A cocktail is more than an alcoholic drink with an umbrella and orange on top. Authentic mixed cocktails should contain spirits, water, sugar, and bitters. The history of mixing cocktails is a long and interesting one. Keep reading to learn all you need to know.
Cocktail connoisseurs can find many articles about mixing cocktails online. Although many people think cocktails are e an American tradition, they were seen in England back in the 18th century. Punch houses served big bowls of spirits combined with fruit juice, spices, and other flavors. A British newspaper printed the term "cocktail" in March of 1798. But, the term "cocktail" wasn't defined as we now know it until 1806. The Balance and Columbian Repository in New York used the word cocktail the way we understand it now.
Jerry Thomas was a prolific American bartender who wrote The Bartender's Guide (or How to Mix Drinks) in 1862. This book contained all the mixed drinks that bartenders frequently served at bars. In the 1800s, Thomas owned and operated bars throughout New York City. He is often considered the father of American mixology. Consumers can still buy his book today.
As people spent more time traveling, and industrialization increased, mixing drinks became more common. A key ingredient in cocktails is ice. Frederic "Ice King" Tudor found a way to transport ice around the U.S. and internationally, and the options for cocktails exploded.
Prohibition, in 1919, slowed the growth of cocktail consumption, and even after it was repealed, many talented bartenders had found other jobs. The alcohol trade became an underground movement illegally run by organized crime gangs. The beginning of "speakeasies" and more alcohol consumption became popular. Mixed drinks often tasted terrible, since bartenders needed to be creative in the ways they mixed drinks. They used creams and juices to disguise the poor quality of alcohol.
During the Wars
World War I and World War II exposed people to the Pacific theater and the Polynesian culture. Tiki culture became widely known, and kitsch and rum became very popular. Ernest Raymond Beaumont Gantt's famous Hollywood restaurant and Victor Bergeron's restaurant in San Francisco became popular Polynesian hotspots. Tiki culture gave way to the Mad Men, Manhattans, and Martinis. When the 1960s and 1970s came along, mixed cocktails declined in popularity, and the drug culture moved forward.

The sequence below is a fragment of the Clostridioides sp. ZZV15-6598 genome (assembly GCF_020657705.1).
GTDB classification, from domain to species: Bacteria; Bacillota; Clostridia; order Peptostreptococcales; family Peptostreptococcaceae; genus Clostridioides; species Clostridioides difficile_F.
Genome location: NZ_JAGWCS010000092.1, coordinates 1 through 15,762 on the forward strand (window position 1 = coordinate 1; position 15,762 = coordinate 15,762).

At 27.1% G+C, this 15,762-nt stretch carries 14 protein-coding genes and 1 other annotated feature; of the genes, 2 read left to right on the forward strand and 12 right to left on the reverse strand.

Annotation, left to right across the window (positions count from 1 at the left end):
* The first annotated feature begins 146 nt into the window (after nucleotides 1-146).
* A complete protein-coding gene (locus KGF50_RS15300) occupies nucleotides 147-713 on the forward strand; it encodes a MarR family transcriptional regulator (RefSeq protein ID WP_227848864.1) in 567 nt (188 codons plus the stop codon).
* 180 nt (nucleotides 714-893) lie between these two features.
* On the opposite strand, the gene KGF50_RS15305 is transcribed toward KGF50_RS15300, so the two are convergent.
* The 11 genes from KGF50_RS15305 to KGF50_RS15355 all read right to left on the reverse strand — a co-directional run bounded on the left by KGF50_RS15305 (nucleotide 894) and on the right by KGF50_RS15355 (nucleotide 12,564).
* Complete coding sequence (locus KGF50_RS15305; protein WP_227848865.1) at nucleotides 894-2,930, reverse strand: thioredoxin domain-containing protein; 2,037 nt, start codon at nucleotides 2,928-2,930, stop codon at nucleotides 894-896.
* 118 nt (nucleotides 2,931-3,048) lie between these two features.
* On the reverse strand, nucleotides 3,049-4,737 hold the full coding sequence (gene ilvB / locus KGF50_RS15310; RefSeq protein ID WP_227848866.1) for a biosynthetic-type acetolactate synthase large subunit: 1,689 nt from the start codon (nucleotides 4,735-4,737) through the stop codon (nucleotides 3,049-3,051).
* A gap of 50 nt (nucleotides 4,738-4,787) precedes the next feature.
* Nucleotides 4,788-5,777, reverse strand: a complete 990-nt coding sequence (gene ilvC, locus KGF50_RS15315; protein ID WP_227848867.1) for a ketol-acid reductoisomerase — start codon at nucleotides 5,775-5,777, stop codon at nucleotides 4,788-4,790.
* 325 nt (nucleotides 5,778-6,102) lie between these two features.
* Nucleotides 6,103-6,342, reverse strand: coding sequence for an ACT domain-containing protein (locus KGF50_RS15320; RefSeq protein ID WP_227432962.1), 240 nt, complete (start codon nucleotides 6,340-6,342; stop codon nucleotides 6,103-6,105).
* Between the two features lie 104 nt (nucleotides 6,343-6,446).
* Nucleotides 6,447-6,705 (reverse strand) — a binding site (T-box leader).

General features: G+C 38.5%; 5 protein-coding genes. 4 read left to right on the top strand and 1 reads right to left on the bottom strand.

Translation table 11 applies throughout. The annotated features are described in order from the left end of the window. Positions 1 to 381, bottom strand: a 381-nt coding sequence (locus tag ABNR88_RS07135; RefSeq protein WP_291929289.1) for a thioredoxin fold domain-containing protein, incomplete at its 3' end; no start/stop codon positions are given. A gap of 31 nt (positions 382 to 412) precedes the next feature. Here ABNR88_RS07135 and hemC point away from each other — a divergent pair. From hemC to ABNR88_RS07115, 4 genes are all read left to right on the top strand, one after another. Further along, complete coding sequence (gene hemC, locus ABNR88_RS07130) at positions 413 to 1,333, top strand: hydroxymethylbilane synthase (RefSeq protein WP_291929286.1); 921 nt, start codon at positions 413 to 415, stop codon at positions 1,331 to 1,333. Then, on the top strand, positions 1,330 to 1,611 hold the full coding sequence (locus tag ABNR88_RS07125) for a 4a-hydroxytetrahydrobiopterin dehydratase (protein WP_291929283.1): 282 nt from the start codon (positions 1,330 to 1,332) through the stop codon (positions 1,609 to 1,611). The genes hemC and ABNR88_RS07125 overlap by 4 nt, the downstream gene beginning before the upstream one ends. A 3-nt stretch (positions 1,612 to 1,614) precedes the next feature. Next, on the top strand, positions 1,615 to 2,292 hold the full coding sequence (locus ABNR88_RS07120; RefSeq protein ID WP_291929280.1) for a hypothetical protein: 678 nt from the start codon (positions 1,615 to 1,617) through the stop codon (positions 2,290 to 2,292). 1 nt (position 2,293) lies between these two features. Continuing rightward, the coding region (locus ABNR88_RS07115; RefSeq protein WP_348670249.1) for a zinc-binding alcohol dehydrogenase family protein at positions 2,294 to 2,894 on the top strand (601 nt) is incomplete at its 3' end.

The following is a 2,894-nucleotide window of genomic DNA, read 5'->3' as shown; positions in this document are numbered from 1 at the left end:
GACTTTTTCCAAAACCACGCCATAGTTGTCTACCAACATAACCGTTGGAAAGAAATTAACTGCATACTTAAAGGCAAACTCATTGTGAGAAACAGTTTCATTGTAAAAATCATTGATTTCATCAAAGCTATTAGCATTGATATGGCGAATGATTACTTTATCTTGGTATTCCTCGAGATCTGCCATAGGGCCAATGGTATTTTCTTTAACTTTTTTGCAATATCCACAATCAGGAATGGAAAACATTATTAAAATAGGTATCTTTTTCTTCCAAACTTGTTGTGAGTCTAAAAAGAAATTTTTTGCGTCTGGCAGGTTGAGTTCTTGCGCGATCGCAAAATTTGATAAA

In the 1990s, Dale Degroff at New York's Rainbow Room started reviving the classic cocktail culture again. This age is known as the "Mixology Renaissance". Bartenders took care to make authentic mixed drinks, not pre-fabbed bottled cocktails and simple sour mix cocktails. Good cocktails were back.
Although today most historical cocktails are still available, many are not. Drinks like the "Brandy Crusta" and "Port Wine Sangaree" are not likely to be found or known today. However, many of the cocktails in Thomas' book are still available, such as Milk Punch or Professor Thomas's Blue Blazer.
Today, mixed drinks are popular, and the tradition of mixing liquor to make something new is a hot trend all around the world. Polls suggest that America's favorite cocktails currently are a margarita, martini, mimosa, and the Moscow Mule.
The next time you pick up your mixed drink, remember that long history is behind this delicious mix of flavors. Tested, tried, and true, mixology is here to stay.